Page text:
Tips for staying hydrated during pregnancy

While dry lips can indicate a severe issue, it can often be remedied by simply increasing your water intake. Here are some tips on staying hydrated during pregnancy:

Sip water throughout the day

Throughout pregnancy, you should aim to sip water throughout the day. If you don’t like the taste of plain water, try adding some fruit, flavored water, or decaffeinated tea to your diet. Generally, these liquids can help you stay energized and hydrated throughout the day, preventing dry lips and skin.

Eat more fruit and vegetables 

Many fruits and vegetables contain adequate levels of water, which can supplement your diet and keep you hydrated throughout the day. Some good examples are cucumber, tomatoes, oranges, and watermelon. 

Set reminders

When in doubt, set an alarm on your phone to remind yourself to keep drinking water. You may want to set it to go off every hour.

Check your urine

Dudhbhai recommends that you monitor your urine color so you know if you're staying hydrated. Pale yellow indicates proper hydration, so that's what you should be aiming for. If your urine looks dark, then start increasing your water intake as well as your intake of fruits and vegetables. If you have any concerns, always consult your healthcare provider.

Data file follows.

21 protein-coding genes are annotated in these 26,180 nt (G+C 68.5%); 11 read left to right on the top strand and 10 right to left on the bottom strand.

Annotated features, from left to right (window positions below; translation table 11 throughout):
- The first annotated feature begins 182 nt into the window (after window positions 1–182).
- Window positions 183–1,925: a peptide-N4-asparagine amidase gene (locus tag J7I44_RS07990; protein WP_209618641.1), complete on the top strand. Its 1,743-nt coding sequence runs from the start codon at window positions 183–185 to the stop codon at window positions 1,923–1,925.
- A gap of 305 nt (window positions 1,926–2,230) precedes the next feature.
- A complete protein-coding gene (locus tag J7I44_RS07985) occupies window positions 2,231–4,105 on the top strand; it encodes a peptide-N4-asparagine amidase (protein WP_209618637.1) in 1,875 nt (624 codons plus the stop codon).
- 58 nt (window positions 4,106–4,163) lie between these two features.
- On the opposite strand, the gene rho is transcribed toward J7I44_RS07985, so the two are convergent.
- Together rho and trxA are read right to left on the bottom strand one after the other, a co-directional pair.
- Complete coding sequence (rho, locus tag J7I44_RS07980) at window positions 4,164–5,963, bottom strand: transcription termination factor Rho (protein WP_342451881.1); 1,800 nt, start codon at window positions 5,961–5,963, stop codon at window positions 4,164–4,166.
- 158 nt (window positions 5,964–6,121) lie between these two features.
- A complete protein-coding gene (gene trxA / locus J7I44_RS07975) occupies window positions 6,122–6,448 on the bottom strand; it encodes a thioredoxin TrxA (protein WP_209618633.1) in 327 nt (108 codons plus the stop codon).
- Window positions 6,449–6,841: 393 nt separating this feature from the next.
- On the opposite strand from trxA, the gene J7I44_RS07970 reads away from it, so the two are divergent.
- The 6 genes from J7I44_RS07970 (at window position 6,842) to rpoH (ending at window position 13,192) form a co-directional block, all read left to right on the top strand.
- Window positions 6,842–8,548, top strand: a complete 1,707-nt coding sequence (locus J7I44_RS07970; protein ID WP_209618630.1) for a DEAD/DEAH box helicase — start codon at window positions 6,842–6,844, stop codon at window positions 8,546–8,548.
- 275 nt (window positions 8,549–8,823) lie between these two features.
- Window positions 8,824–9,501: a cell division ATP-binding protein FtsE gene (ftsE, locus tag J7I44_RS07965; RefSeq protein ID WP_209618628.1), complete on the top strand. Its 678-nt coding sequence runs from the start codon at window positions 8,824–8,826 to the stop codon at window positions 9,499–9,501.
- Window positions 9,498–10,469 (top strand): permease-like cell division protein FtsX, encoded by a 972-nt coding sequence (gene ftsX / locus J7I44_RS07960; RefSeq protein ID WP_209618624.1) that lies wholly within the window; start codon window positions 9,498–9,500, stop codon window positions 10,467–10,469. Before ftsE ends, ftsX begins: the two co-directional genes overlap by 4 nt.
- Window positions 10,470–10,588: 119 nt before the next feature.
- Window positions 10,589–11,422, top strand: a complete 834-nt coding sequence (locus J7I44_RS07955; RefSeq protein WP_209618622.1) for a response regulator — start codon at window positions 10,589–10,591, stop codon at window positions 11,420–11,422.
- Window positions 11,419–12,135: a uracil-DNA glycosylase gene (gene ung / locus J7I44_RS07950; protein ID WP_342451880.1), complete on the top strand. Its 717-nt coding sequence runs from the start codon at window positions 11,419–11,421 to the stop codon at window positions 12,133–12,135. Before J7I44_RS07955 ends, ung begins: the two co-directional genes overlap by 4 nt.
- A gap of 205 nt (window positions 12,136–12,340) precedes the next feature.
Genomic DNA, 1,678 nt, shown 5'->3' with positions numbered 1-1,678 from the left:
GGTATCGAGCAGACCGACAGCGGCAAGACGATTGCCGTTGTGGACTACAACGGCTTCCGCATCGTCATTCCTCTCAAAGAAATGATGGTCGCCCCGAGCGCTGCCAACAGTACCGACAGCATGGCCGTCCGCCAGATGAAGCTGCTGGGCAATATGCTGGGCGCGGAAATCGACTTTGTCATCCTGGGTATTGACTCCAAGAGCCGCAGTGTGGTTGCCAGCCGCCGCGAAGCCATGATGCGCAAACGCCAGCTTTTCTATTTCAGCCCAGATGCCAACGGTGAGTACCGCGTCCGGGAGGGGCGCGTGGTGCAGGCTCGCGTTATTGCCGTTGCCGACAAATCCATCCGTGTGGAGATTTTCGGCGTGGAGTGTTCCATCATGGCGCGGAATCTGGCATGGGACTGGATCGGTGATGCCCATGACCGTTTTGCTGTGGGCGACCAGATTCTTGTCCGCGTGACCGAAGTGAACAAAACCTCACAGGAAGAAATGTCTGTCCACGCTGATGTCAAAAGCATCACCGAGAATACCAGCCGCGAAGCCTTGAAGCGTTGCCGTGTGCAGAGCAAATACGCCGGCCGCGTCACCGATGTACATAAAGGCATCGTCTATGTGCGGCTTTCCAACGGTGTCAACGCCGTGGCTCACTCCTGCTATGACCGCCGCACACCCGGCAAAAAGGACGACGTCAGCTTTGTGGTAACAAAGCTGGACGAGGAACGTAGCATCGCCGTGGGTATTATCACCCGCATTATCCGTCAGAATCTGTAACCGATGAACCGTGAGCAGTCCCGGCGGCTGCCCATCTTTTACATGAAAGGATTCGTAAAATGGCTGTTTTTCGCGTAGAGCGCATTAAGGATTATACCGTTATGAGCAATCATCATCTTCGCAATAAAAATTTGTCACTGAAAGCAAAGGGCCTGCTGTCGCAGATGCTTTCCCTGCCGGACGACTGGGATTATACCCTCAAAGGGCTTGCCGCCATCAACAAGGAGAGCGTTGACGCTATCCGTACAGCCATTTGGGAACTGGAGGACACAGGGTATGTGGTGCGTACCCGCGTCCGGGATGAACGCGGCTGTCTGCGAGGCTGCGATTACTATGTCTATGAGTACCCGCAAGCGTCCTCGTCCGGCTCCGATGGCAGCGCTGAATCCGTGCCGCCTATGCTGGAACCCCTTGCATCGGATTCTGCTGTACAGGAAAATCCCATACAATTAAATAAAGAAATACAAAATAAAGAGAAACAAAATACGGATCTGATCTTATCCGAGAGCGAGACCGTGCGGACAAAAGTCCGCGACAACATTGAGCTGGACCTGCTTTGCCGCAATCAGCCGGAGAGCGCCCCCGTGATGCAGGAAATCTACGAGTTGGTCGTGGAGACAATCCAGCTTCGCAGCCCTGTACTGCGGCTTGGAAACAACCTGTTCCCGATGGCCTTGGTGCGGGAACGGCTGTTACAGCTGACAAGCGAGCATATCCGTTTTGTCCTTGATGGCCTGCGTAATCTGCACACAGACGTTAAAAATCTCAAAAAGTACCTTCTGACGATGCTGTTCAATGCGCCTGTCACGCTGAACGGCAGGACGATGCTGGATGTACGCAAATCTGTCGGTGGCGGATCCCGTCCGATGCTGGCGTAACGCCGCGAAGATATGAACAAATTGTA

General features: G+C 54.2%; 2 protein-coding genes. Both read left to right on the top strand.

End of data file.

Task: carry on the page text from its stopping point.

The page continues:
Well+Good articles reference scientific, reliable, recent, robust studies to back up the information we share. You can trust us along your wellness journey.
  1. Vora, Rita V et al. “Pregnancy and skin.” Journal of family medicine and primary care vol. 3,4 (2014): 318-24. doi:10.4103/2249-4863.148099
  2. Kumari, Rashmi et al. “A clinical study of skin changes in pregnancy.” Indian journal of dermatology, venereology and leprology vol. 73,2 (2007): 141. doi:10.4103/0378-6323.31910
  3. Montgomery, Kristen S. “Nutrition Column An Update on Water Needs during Pregnancy and Beyond.” The Journal of perinatal education vol. 11,3 (2002): 40-2. doi:10.1624/105812402X88830